The 49ers had long been searching for a premier pass rusher since releasing former All-Pro Aldon Smith before the 2015 season.
They might have landed their man with the No. 2 pick in the NFL Draft on Thursday, tapping Ohio State star defensive end Nick Bosa to further bolster their front seven.
The decision was hardly a surprise. General manager John Lynch and personnel executive Adam Peters met extensively with Bosa before the draft, at the scouting combine and his pro day in Columbus, Ohio. Bosa also went to the club’s facilities this month for an official visit. He’ll join former Chiefs Pro Bowler Dee Ford as new additions on the defensive line brought in to harass quarterbacks.
Bosa, 21, was widely regarded as the top overall prospect in this year’s class — a status he’s enjoyed for most of the last calendar year. He was available to San Francisco because the Arizona Cardinals took Oklahoma quarterback Kyler Murray with the No. 1 selection.
Bosa’s brother, Joey, was the No. 3 pick of the Chargers in the 2016 draft. He logged 28.5 sacks in his first 35 games and was named the Defensive Rookie of the Rear with 10.5 sacks despite appearing in just 12 contests. Nick is considered a near identical prospect to Joey.
But Nick Bosa’s selection doesn’t come without red flags. There are questions about his durability. He missed the final 11 games last season at Ohio State due to surgery to repair a core muscle injury. He also dealt with a partially torn ACL that ended his high school career in 2015.
There have also been reports of Bosa “liking” racists posts on social media. He recently admitted to scrubbing his Twitter feed of controversial posts, including calling former 49ers quarterback Colin Kaepernick “a clown” for kneeling during the national anthem to protest racial discrimination and police brutality.
The 49ers don’t appear concerned with Bosa’s social media habits or social views. Bosa wouldn’t be the first conservative in San Francisco’s locker room, nor would he be the team’s first high-profile player with conservative viewpoints.
“I would tell you that we look at everything,” Lynch said. “I think we try to be as thorough in the process as we can. That is something we look at, but we also look at what kind of teammate is he. What do his teammates think about him?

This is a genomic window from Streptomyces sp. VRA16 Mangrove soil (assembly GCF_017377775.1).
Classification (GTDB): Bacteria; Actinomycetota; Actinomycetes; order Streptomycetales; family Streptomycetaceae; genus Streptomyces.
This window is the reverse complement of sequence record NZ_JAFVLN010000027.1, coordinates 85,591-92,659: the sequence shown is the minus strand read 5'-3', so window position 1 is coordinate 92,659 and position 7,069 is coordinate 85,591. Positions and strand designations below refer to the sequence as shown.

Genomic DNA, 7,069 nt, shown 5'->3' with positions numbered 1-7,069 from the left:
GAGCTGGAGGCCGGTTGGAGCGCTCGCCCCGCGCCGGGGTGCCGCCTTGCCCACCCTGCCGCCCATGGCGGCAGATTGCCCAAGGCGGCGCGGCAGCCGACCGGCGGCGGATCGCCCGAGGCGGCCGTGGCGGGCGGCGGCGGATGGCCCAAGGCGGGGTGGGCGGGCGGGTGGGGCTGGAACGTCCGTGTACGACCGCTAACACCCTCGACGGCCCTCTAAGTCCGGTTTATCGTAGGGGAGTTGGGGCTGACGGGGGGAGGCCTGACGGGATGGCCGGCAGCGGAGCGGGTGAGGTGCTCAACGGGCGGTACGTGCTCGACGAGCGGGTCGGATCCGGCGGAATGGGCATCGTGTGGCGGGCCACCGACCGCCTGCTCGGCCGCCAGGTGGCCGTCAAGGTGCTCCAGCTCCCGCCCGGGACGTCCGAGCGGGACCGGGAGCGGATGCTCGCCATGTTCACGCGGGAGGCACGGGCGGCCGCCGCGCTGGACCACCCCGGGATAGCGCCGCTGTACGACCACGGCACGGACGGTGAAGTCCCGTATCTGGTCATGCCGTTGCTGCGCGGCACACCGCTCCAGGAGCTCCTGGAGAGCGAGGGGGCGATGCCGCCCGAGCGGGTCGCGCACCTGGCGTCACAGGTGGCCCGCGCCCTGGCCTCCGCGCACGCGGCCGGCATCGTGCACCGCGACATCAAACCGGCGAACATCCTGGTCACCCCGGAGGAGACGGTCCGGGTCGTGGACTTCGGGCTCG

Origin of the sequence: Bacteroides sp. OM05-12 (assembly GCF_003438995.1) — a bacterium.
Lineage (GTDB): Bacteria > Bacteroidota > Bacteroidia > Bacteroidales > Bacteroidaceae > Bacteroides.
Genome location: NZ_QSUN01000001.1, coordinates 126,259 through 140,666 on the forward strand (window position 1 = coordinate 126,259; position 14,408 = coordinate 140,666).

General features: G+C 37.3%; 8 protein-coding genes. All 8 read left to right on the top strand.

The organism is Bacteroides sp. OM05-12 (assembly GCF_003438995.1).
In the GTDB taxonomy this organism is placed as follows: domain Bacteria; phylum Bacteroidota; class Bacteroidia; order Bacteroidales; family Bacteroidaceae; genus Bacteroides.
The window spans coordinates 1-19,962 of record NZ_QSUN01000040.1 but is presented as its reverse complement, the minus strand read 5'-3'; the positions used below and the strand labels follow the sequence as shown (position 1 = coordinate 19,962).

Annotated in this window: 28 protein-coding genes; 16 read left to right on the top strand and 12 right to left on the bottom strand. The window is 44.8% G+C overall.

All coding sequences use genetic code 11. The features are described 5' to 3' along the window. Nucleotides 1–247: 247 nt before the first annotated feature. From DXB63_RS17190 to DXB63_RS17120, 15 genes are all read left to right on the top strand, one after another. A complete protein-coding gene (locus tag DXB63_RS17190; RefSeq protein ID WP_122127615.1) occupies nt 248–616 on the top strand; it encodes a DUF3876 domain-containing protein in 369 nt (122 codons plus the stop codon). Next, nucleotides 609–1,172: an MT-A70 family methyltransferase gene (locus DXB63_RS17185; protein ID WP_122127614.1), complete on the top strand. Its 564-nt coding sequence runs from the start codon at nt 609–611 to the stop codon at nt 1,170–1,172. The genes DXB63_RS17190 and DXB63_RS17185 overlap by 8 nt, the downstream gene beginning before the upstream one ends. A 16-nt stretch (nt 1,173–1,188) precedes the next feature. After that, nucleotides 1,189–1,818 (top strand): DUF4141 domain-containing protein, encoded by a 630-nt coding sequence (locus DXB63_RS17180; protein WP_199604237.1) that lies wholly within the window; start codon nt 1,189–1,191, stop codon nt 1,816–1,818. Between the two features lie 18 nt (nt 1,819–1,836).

“In particular, when you’re talking about guys who are going to go that high (in the draft), you’ve vetted these guys in every way. You try to look at things like that. What kind of member of your organization would this guy be, in every respect? You look at it all, and we’ve done that with all the prospects that we might be considering at that spot.”
Bosa appeared in 29 games over three seasons for the Buckeyes, totaling 17.5 sacks and two forced fumbles. He was a first-team All-American following his true sophomore campaign in 2017 and was named the Big Ten Smith-Brown Defensive Lineman of the Year.
Bosa had four sacks and six tackles for loss in his first three games while Ohio State seemed poise to compete for a spot in the College Football Playoff. But Bosa’s core injury came in the second half of a dominant performance against TCU in the third game. He missed the remainder of the season to prepare for the draft rather than rush his recovery to rejoin Ohio State for its late-season run.
The pick means the 49ers have drafted defensive lineman in the first round in four of the last five years. He’ll join Arik Armstead (2015), DeForest Buckner (2016) and Solomon Thomas (2017) on the talented defensive front. However, a report from Pro Football Talk before the draft Thursday indicated the 49ers were looking to trade Thomas just two years after taking him third overall.
With Bosa likely to play defensive end in base downs and throwing situations, snaps for Thomas might have been hard to come by.
For now, the 49ers believe they have a talented group up front with Bosa, Buckner and Ford around to elevate a defense that struggled in recent seasons trying to get to the postseason for the first time since 2013.